"If the worst thing you can say about Biden is that he's a politician and he's out there telling the truth? I'm okay with that," said one administration official.
The late night comedy caricature of Biden as long-winded has not died down since he has moved into the West Wing. A recent Saturday Night Live skit showed an overeager Biden moving into the Oval Office while Obama traveled through Europe, even moving his personal pictures on to the desk. Even the president joked last weekend at a Washington dinner that Biden "[doesn't] know when to stop talking."
Aides say the vice president finds the impressions and jokes funny, noting that every politician that has been around Washington for awhile has some stereotype attached to them, and do not seem concerned that the stereotypes run the risk of overshadowing Biden's work.
So is Biden testing out that historic Oval Office desk with an eye toward the post-Obama future?
With a 30-year Senate career and potentially two terms as vice president under his belt, Democratic strategists say it would be crazy to leave his name off the list of potential presidential candidates in 2016.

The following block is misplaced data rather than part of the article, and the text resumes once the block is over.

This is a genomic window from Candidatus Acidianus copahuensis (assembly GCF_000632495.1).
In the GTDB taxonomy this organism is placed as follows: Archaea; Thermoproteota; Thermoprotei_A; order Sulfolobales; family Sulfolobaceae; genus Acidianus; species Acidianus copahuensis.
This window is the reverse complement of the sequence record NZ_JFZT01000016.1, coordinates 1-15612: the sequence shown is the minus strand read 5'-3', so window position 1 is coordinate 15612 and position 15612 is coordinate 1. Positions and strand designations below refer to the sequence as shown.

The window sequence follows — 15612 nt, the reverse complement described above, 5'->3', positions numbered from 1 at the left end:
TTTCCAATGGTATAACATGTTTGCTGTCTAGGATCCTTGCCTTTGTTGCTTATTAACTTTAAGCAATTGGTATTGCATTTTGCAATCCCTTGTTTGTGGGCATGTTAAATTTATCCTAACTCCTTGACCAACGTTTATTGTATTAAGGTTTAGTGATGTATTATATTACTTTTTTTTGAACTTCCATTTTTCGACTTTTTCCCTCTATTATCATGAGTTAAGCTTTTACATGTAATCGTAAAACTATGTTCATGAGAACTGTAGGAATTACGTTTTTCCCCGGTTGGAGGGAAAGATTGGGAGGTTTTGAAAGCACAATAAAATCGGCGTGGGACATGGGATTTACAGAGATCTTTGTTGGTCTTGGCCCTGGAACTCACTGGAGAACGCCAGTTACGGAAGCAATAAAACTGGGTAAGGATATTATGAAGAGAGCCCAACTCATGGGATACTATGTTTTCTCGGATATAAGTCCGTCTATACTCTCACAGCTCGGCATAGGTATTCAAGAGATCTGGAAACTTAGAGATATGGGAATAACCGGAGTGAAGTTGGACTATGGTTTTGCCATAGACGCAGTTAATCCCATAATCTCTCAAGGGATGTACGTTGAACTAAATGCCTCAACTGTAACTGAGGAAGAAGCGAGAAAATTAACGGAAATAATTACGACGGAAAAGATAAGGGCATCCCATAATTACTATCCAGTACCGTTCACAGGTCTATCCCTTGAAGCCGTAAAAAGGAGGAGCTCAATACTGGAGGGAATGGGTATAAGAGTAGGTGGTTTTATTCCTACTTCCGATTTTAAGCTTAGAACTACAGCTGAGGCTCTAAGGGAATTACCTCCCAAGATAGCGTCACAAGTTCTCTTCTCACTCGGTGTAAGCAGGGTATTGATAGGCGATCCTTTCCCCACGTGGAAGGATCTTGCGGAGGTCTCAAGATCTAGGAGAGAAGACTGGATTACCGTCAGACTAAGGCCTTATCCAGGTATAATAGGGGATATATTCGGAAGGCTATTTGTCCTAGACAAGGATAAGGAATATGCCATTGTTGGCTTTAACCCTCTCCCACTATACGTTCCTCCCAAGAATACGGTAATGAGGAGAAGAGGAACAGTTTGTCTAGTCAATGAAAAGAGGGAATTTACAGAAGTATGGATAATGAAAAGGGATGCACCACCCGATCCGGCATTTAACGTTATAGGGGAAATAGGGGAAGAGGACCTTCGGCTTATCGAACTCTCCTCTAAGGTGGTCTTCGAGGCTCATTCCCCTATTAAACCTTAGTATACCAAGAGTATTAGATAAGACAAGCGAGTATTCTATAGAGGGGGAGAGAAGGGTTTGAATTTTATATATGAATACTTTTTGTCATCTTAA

Asked if he would rule out thinking about being president, Biden seemed to leave the door open for another run.
"No, I won't. I won't rule that out. No," said Biden, who mounted campaigns for the White House in 1988 and in 2008 before being tapped as Obama's running mate.
A Biden aide indicated that all options are on the table for the vice president, who would be 74 years old on inauguration day in 2017.
"He's focused on the job he's doing now. And so are we. We do not wake up every morning thinking, 'What can we do today to get the vice president elected seven years from now?'" said Biden spokesman Jay Carney. "It's not something we're thinking about. But there's no reason to rule anything in or out for 2016. "
But that doesn't mean Biden isn't clear on the stakes.
"He's fully aware that there is no such thing as a successful vice president in an unsuccessful administration," a White House official said.
But even if he chooses to not make a third attempt at the presidency, that is not likely to be the last America will hear of Joe Biden.
A White House official said it's unlikely the Delaware Blue Hen will fully retire from public life. "This does not mean categorically that there is no political future for Joe Biden," they said.